Brookings Native Opening Kitchen, Reducing Food Waste in CA

Nov 24, 2014

A former Brookings resident is using her passion for food and community to help reduce waste in Sonoma County, California. Laci Sandoval recently completed a successful Kickstarter campaign to create Wind and Rye Kitchen, a home for numerous food related projects.

Brookings native Laci Sandoval recently completed a successful Kickstarter campaign to open Wind and Rye Kitchen in Sonoma County, California. Photo by Kate Webber Photography.

Laci Sandoval is a farmer’s daughter who knows what it’s like to eat corn fresh out of the field, and wild game harvested by her family. She carried those memories to California. Now she is hoping to help people understand and appreciate where their food comes from. She says that’s a good step toward reducing waste.

“When you know the person who grew the apple or the tomato that you’re going to eat, you’re far less likely to let it go to waste than if it’s just something that came from a supermarket shelf,” Sandoval says. “So I think if we really start from the bottom and work our way up, we’ll be able to kind of cut back on food waste from a different angle.”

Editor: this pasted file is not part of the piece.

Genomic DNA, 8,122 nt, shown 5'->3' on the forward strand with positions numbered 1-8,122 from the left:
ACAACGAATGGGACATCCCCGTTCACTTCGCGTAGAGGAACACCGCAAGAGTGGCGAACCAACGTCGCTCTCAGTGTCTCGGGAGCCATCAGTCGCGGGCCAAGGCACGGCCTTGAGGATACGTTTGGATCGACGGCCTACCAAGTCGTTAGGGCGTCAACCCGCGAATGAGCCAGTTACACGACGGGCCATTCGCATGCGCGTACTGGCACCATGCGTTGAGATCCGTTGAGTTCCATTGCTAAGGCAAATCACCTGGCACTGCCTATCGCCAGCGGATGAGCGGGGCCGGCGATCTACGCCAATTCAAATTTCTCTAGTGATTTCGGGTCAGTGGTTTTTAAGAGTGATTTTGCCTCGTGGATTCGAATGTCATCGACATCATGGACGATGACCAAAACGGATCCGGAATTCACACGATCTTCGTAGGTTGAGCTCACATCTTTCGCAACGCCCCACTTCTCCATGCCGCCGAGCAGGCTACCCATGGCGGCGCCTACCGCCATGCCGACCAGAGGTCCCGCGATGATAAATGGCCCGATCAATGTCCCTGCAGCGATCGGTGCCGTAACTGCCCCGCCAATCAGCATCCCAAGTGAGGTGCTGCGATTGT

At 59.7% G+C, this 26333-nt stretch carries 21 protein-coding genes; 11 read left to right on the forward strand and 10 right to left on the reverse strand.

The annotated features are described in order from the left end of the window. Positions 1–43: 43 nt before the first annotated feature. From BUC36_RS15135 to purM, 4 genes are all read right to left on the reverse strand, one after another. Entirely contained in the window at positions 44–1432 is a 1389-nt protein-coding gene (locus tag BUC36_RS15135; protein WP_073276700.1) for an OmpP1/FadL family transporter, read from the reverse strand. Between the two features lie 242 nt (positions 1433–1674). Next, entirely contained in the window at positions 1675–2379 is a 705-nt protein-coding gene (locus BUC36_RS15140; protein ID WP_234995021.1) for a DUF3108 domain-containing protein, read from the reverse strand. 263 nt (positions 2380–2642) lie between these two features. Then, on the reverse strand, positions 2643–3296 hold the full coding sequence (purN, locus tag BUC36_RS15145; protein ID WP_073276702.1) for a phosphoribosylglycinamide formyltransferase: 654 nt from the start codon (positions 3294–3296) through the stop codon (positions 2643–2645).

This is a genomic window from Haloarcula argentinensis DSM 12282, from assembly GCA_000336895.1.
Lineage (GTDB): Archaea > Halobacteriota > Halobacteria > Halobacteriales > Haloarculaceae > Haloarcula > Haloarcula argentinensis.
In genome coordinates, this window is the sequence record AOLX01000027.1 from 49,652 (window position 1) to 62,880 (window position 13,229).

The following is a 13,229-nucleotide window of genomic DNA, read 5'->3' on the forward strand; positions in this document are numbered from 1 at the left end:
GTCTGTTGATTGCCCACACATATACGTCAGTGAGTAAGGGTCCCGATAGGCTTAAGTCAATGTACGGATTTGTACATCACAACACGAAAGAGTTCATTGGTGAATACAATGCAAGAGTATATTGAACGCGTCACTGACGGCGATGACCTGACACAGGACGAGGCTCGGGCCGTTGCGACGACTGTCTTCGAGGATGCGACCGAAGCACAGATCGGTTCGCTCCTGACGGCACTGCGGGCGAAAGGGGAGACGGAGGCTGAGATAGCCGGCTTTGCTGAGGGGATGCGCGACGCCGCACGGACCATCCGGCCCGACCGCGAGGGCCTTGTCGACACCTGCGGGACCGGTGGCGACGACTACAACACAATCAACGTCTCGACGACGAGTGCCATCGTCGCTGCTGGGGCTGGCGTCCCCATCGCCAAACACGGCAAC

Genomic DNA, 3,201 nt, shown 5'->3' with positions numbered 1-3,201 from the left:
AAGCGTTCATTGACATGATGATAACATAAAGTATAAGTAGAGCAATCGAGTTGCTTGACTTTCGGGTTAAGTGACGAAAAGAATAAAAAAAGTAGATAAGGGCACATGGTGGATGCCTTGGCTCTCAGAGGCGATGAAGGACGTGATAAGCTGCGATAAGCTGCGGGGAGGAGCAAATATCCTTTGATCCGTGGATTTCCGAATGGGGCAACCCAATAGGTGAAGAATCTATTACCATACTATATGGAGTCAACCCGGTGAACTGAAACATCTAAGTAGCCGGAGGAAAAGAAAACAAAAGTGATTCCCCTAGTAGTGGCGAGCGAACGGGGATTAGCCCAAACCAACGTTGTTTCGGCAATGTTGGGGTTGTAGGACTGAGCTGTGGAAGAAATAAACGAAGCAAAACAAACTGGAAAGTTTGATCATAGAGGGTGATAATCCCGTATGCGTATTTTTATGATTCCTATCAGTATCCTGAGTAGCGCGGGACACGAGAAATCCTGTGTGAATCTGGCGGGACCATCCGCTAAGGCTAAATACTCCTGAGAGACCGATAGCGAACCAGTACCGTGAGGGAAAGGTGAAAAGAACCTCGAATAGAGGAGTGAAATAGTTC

Sandoval says she’ll use Wind and Rye Kitchen for classes and farm to table dinners, as well as making wedding cakes. It’s also a place for farmers to take their leftover or unsellable produce and turn into a new product. Sandoval says this fall she used a restaurant kitchen to take 500 to 900 pounds of leftover tomatoes each week and make pasta sauce, spicy bloody mary mix, and tomato base. She says the goal is to empower farmers to see that even if their produce doesn’t look perfect, it doesn’t have to go to waste.
 

Sandoval uses unsellable produce to make usable products like spicy bloody mary mix. Photo by Kate Webber Photography.

“They can still get value out of it,” Sandoval says. “They are spending the time and money and resources in growing these products and just because we as a society see that a tomato with a bruise on it isn’t perfect doesn’t mean that it doesn’t taste good. They deserve to be able to sell all of their hard work for a profit as well.”
 
Sandoval says growing up in South Dakota she learned the value of community. She says she wants to use food to expand that sense of community to her home in California.

For more information, visit Wind and Rye Kitchen's website.